A brilliant editorial:
"IT MUST BE considered that there is nothing more difficult to carry out, nor more doubtful of success, nor more dangerous to handle, than to initiate a new order of things." This warning is from Niccolo Machiavelli, yet it has never had sharper resonance.

More than a decade ago, after Saddam Hussein's invasion of Kuwait, President George H. W. Bush explicitly sought to initiate, as he put it to Congress, a "new world order." He made that momentous declaration on Sept. 11, 1990. Eleven years later, the suddenly mystical date of 9/11 motivated his son to finish what the father began. A year ago this week, Bush the younger launched a war against the man who tried to kill his dad, initiating the opposite of order.

*   *   *

In that lies the irony. The Bush dynasty has in fact initiated a new order of things. The United States of America has become its own opposite, a nation of triumphant freedom that claims the right to restrain the freedom of others; a nation of a structured balance of power that destroys the balance of power abroad; a nation of creative enterprise that exports a smothering banality; and above all, a nation of forcefully direct expression that disrespects the truth. Whatever happens from this week forward in Iraq, the main outcome of the war for the United States is clear. We have defeated ourselves.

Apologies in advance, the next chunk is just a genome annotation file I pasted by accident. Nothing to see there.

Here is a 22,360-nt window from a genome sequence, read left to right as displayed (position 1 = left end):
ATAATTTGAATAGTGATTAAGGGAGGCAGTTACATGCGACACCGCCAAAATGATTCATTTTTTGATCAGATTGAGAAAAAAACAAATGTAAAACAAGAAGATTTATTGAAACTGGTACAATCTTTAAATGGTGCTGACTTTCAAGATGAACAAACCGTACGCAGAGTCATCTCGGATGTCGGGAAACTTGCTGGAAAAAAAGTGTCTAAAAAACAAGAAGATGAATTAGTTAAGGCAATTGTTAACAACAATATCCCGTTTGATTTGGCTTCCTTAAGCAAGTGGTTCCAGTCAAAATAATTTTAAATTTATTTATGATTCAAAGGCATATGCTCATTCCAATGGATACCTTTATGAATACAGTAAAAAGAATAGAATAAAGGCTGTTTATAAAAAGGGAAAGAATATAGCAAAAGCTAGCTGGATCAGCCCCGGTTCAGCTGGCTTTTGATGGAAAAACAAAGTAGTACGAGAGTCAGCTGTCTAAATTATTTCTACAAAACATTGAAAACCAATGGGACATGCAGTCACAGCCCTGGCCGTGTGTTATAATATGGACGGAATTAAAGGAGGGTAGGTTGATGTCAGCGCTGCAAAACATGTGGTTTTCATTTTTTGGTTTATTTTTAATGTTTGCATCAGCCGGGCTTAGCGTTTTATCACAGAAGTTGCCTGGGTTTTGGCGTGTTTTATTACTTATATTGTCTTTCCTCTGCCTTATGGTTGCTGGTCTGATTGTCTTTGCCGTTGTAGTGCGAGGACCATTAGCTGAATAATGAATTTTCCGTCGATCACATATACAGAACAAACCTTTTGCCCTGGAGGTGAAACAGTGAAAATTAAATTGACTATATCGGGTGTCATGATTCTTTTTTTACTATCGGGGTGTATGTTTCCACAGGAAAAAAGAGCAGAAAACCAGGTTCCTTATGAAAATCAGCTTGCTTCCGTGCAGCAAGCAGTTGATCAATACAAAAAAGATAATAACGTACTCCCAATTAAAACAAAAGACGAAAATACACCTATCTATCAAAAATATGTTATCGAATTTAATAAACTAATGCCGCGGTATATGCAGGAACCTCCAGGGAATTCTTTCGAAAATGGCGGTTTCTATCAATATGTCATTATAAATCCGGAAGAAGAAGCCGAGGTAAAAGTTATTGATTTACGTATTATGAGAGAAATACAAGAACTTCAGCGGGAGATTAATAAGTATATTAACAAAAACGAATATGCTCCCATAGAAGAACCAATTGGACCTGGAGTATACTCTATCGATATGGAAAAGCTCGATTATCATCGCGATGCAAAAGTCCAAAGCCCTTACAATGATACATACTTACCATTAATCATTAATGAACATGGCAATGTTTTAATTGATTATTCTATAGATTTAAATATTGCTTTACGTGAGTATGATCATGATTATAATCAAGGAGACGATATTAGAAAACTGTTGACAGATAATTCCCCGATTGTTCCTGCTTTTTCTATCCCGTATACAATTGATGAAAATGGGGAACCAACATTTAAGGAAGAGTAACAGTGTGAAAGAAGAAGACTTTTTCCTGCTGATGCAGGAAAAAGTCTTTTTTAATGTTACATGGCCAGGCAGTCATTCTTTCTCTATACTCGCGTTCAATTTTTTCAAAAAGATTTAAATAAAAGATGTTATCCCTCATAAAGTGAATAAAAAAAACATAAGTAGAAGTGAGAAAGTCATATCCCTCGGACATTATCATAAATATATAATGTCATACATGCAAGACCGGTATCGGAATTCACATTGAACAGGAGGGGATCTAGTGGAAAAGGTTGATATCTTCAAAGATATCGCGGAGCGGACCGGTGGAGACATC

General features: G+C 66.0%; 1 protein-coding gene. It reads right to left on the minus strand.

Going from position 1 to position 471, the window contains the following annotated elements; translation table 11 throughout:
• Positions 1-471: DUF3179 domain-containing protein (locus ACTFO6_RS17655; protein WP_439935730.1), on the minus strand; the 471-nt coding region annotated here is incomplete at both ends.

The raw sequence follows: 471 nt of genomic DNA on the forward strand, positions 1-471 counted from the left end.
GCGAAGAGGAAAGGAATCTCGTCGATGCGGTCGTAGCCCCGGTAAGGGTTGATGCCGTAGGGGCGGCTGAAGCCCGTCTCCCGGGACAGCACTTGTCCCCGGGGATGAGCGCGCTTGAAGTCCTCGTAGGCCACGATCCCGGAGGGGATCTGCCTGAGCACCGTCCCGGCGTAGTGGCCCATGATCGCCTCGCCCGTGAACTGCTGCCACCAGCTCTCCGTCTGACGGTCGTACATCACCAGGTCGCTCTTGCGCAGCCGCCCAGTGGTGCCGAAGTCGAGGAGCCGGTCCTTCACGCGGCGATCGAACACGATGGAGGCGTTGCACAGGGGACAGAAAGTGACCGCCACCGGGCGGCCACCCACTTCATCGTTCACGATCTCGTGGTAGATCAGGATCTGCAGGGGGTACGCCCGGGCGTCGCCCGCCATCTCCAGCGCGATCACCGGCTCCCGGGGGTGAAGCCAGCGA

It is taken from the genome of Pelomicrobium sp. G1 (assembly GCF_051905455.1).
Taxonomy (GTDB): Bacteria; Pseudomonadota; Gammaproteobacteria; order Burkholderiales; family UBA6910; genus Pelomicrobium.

It wasn't the bombs; it was the lies
In an atmosphere of horror and anger, Spanish voters managed to sort through their emotions over the weekend to deliver a surprisingly clear message to their government. Perhaps we should listen in the United States.